Paediatric emergency nurse Sarah Hunstead is on a mission to build caregivers’ confidence and skills at performing first aid on children, in the vital minutes before an ambulance arrives.
The Sydney-based nurse and mother of two said she had been at the deathbeds of too many children who had choked to death or drowned, and had seen distraught parents who didn't know what to do.
Hunstead is the founder of CPR Kids, a Sydney-based organisation teaching first aid skills to parents at home and through community organisations. She and a team of nurses and midwives have taught thousands of classes.
She is also the author of A Life. A Finger. A Pea Up a Nose: A guide to illness and injury in children, now in its third edition, which covers resuscitation, broken bones, choking, drowning, allergies, breathing problems, and other issues.
Hunstead urged caregivers to learn what to do in an emergency, saying that while young people often learned first aid as part of activity programmes, and adults sometimes learned it in the workplace, there was a gap in the knowledge of many adults around how to perform first aid specifically on children. The time before an ambulance arrived, she said, could have a lasting outcome for the child’s health.
She said in her practice, injuries were the most common malady for children, especially from falls: primarily bumps on the head, broken bones, and lacerations to the skin and head.
"Children don't have that off-switch; they don't understand the consequences of a lot of actions they take," she said.
"We need to let them get out there and take risks. It's how they explore the world and become resilient children. We just need to know how to patch them up afterwards."
What if something gets stuck?
Hunstead’s own toddler daughter once stashed a pea in her nostril, in case she got hungry later. She said it "defied logic" what children would insert into their bodies.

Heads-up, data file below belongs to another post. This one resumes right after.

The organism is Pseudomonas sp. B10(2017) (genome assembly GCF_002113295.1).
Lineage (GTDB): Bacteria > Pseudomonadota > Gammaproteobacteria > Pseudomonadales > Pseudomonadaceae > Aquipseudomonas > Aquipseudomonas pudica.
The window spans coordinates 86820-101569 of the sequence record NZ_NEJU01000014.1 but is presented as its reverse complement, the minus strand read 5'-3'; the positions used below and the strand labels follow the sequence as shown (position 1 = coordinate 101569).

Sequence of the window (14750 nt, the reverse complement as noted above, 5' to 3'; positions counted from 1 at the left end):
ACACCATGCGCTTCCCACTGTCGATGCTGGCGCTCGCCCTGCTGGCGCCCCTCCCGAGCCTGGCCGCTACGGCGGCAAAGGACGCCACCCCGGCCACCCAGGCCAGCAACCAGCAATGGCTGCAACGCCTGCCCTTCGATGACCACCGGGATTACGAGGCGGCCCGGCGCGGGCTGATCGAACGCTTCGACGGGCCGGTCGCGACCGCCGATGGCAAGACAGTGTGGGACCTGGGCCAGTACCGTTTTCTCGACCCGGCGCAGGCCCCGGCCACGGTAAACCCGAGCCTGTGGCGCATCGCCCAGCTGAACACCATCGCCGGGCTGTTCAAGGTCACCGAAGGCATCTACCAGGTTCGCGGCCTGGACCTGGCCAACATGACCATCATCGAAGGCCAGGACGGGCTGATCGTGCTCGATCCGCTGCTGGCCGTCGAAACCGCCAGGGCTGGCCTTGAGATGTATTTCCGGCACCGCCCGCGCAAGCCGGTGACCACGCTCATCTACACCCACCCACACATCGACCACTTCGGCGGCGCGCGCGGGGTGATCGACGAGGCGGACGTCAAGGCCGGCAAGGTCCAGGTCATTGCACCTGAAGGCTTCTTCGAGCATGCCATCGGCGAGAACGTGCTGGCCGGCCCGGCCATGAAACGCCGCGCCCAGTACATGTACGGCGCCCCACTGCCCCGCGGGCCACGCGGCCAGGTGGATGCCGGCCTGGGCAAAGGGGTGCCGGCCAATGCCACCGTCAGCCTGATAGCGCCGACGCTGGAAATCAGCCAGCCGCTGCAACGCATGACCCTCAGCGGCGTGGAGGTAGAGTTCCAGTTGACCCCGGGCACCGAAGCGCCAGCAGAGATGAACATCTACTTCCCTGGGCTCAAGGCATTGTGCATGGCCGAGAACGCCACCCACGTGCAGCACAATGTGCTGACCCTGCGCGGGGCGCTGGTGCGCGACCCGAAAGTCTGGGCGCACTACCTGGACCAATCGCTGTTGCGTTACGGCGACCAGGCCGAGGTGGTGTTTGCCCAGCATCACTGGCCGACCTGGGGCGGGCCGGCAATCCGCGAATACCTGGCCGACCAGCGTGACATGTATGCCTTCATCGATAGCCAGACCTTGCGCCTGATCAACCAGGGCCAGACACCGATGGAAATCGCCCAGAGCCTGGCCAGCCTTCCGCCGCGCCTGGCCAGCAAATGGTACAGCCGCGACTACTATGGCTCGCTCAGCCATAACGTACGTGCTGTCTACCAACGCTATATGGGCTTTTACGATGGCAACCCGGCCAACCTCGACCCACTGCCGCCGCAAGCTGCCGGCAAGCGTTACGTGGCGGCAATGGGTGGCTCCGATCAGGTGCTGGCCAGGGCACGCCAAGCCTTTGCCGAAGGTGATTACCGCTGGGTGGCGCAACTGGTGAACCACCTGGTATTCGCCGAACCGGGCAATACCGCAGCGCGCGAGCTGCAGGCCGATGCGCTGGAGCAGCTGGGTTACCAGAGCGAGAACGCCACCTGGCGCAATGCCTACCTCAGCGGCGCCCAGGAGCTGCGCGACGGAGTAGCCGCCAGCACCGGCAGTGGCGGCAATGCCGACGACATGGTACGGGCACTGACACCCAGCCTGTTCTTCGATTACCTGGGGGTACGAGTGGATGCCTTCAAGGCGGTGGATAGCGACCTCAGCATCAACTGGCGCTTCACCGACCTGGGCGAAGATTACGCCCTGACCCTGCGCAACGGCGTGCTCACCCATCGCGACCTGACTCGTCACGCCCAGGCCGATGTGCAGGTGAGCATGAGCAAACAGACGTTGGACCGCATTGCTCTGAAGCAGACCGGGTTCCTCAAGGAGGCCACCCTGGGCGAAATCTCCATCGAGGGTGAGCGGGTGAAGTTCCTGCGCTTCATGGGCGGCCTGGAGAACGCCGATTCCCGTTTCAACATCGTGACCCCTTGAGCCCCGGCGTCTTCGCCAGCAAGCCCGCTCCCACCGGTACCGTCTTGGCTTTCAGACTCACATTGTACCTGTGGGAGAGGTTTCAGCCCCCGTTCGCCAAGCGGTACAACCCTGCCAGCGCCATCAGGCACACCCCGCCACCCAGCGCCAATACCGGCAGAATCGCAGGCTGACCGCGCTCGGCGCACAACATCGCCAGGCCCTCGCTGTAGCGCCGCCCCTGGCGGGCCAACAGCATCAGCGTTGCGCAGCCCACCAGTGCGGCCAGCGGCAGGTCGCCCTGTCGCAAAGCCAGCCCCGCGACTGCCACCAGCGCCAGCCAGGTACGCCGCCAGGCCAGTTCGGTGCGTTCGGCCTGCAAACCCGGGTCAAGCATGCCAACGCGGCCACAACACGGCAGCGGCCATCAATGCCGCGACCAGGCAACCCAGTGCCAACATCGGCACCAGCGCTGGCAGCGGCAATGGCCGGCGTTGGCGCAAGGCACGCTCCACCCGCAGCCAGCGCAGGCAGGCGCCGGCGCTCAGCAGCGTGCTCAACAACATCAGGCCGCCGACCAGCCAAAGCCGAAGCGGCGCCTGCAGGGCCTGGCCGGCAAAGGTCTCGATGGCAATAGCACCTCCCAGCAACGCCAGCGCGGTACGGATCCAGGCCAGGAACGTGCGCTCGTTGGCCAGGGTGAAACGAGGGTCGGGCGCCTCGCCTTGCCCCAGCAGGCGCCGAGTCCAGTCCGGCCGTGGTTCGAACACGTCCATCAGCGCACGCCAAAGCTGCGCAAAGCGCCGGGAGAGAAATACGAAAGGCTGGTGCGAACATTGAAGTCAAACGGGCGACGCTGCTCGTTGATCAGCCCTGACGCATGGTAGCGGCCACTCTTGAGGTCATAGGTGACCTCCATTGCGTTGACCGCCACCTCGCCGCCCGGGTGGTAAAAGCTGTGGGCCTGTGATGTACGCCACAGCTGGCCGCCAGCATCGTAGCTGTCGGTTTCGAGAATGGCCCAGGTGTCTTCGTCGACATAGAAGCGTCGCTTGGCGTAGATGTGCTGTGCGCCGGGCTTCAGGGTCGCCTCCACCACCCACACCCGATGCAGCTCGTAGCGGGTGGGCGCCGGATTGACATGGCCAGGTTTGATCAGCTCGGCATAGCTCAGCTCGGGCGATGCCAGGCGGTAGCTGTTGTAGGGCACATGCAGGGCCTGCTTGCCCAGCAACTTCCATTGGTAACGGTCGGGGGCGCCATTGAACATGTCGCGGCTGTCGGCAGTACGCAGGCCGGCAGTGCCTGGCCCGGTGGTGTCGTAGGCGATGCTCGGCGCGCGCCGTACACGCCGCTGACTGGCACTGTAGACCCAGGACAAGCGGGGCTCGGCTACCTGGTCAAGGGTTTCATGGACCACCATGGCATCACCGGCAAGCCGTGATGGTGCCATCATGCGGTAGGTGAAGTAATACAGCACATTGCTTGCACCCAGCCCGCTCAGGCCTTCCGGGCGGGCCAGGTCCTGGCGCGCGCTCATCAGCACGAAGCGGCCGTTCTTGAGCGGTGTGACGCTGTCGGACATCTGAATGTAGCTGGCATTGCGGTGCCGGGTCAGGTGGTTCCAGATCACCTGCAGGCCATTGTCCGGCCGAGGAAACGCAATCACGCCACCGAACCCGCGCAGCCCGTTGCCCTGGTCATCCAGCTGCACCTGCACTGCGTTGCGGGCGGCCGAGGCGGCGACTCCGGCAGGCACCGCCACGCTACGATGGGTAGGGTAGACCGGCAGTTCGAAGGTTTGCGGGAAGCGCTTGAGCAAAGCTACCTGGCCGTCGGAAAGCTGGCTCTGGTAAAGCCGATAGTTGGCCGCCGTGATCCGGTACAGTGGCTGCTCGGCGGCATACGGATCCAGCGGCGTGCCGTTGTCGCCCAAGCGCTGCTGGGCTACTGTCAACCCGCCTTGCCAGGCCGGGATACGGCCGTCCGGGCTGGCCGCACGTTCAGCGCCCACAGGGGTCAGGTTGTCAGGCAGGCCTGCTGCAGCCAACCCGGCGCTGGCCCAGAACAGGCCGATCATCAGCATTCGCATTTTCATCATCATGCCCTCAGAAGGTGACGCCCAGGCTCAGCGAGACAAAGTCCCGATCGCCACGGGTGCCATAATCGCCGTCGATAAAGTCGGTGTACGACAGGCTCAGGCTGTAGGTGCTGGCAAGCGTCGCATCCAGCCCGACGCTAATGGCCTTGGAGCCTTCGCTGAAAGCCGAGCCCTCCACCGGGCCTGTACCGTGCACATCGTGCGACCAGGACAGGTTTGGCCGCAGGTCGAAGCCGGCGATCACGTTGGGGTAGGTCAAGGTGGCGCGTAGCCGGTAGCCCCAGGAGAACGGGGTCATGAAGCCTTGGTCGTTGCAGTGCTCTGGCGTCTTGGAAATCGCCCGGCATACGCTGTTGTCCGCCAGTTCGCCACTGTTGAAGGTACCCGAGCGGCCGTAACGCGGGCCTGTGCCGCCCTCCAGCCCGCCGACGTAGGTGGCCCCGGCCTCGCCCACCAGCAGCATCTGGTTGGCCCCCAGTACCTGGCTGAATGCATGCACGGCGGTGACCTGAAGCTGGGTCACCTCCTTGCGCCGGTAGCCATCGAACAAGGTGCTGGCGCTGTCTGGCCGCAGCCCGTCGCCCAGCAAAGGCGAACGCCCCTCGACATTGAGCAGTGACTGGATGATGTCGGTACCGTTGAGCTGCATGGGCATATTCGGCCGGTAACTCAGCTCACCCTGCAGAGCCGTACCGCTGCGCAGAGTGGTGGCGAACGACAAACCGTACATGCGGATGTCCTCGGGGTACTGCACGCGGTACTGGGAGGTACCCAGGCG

"I've seen everything from popcorn to Lego - you name it; if it's small enough to put into an orifice, they'll put it there."
She cautioned parents that removal of objects could be quite traumatic for children - especially from ears - and they might only have one chance to do it, so a doctor or emergency department should be the first stop. Otherwise, she said, a child might be reluctant to allow a doctor to make a second attempt at removal, and an operation under anaesthetic might be necessary.
Noses could be slightly easier, and if a child was old enough to blow their own nose to dislodge a foreign object, they should be instructed to do so.
Hunstead said lithium ion batteries - small, round button batteries - were corrosive and a medical emergency if ingested, as they could burn through a child's oesophagus.
"It's an ambulance to hospital immediately," she said of that situation.
What if a child is having a seizure?
If the child had a seizure disorder, Hunstead said, they would already have an action plan to follow.
If that wasn't the case, she said, a caregiver should get help, rather than trying to diagnose a seizure as harmful or non-harmful.
"Clear anything away from them that they could harm themselves on and make sure they're safe," she said.
She said a child on a hard surface could have something soft placed under their heads.